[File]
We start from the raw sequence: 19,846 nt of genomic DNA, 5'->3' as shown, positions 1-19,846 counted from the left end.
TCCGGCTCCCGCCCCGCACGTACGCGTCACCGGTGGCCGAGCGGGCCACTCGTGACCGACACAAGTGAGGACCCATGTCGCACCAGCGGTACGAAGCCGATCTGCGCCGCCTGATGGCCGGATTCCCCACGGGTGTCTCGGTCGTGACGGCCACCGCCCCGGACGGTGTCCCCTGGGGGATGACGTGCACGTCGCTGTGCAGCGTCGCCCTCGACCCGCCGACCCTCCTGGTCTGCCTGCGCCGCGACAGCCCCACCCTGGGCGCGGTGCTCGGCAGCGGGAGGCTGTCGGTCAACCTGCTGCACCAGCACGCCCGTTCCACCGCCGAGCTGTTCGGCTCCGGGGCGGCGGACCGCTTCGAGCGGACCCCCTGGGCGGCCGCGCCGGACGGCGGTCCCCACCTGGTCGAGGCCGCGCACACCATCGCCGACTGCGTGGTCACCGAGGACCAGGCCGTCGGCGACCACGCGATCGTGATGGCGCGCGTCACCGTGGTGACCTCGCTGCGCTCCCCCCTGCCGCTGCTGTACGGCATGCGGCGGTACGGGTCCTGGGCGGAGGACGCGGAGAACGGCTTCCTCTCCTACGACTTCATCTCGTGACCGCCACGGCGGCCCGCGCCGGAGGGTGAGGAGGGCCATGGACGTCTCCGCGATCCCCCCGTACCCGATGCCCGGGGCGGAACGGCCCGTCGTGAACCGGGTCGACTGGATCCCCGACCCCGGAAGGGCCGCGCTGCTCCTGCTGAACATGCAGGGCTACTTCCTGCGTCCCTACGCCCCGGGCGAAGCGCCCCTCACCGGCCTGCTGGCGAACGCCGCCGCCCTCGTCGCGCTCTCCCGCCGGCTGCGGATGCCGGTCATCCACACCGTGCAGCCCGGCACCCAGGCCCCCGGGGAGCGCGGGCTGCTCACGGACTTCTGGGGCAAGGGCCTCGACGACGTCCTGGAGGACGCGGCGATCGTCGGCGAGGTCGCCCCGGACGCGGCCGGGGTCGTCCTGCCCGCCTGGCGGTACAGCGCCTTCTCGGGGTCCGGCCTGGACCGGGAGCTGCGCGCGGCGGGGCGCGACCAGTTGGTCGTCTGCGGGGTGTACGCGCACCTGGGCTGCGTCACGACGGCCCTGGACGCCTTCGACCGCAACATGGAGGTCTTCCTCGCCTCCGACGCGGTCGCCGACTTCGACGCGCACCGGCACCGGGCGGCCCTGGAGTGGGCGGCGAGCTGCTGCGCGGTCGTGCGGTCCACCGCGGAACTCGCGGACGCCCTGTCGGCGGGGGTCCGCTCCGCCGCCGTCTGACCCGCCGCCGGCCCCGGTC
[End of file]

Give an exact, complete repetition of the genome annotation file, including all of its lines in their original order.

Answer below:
We start from the raw sequence: 19,846 nt of genomic DNA, 5'->3' as shown, positions 1-19,846 counted from the left end.
TCCGGCTCCCGCCCCGCACGTACGCGTCACCGGTGGCCGAGCGGGCCACTCGTGACCGACACAAGTGAGGACCCATGTCGCACCAGCGGTACGAAGCCGATCTGCGCCGCCTGATGGCCGGATTCCCCACGGGTGTCTCGGTCGTGACGGCCACCGCCCCGGACGGTGTCCCCTGGGGGATGACGTGCACGTCGCTGTGCAGCGTCGCCCTCGACCCGCCGACCCTCCTGGTCTGCCTGCGCCGCGACAGCCCCACCCTGGGCGCGGTGCTCGGCAGCGGGAGGCTGTCGGTCAACCTGCTGCACCAGCACGCCCGTTCCACCGCCGAGCTGTTCGGCTCCGGGGCGGCGGACCGCTTCGAGCGGACCCCCTGGGCGGCCGCGCCGGACGGCGGTCCCCACCTGGTCGAGGCCGCGCACACCATCGCCGACTGCGTGGTCACCGAGGACCAGGCCGTCGGCGACCACGCGATCGTGATGGCGCGCGTCACCGTGGTGACCTCGCTGCGCTCCCCCCTGCCGCTGCTGTACGGCATGCGGCGGTACGGGTCCTGGGCGGAGGACGCGGAGAACGGCTTCCTCTCCTACGACTTCATCTCGTGACCGCCACGGCGGCCCGCGCCGGAGGGTGAGGAGGGCCATGGACGTCTCCGCGATCCCCCCGTACCCGATGCCCGGGGCGGAACGGCCCGTCGTGAACCGGGTCGACTGGATCCCCGACCCCGGAAGGGCCGCGCTGCTCCTGCTGAACATGCAGGGCTACTTCCTGCGTCCCTACGCCCCGGGCGAAGCGCCCCTCACCGGCCTGCTGGCGAACGCCGCCGCCCTCGTCGCGCTCTCCCGCCGGCTGCGGATGCCGGTCATCCACACCGTGCAGCCCGGCACCCAGGCCCCCGGGGAGCGCGGGCTGCTCACGGACTTCTGGGGCAAGGGCCTCGACGACGTCCTGGAGGACGCGGCGATCGTCGGCGAGGTCGCCCCGGACGCGGCCGGGGTCGTCCTGCCCGCCTGGCGGTACAGCGCCTTCTCGGGGTCCGGCCTGGACCGGGAGCTGCGCGCGGCGGGGCGCGACCAGTTGGTCGTCTGCGGGGTGTACGCGCACCTGGGCTGCGTCACGACGGCCCTGGACGCCTTCGACCGCAACATGGAGGTCTTCCTCGCCTCCGACGCGGTCGCCGACTTCGACGCGCACCGGCACCGGGCGGCCCTGGAGTGGGCGGCGAGCTGCTGCGCGGTCGTGCGGTCCACCGCGGAACTCGCGGACGCCCTGTCGGCGGGGGTCCGCTCCGCCGCCGTCTGACCCGCCGCCGGCCCCGGTC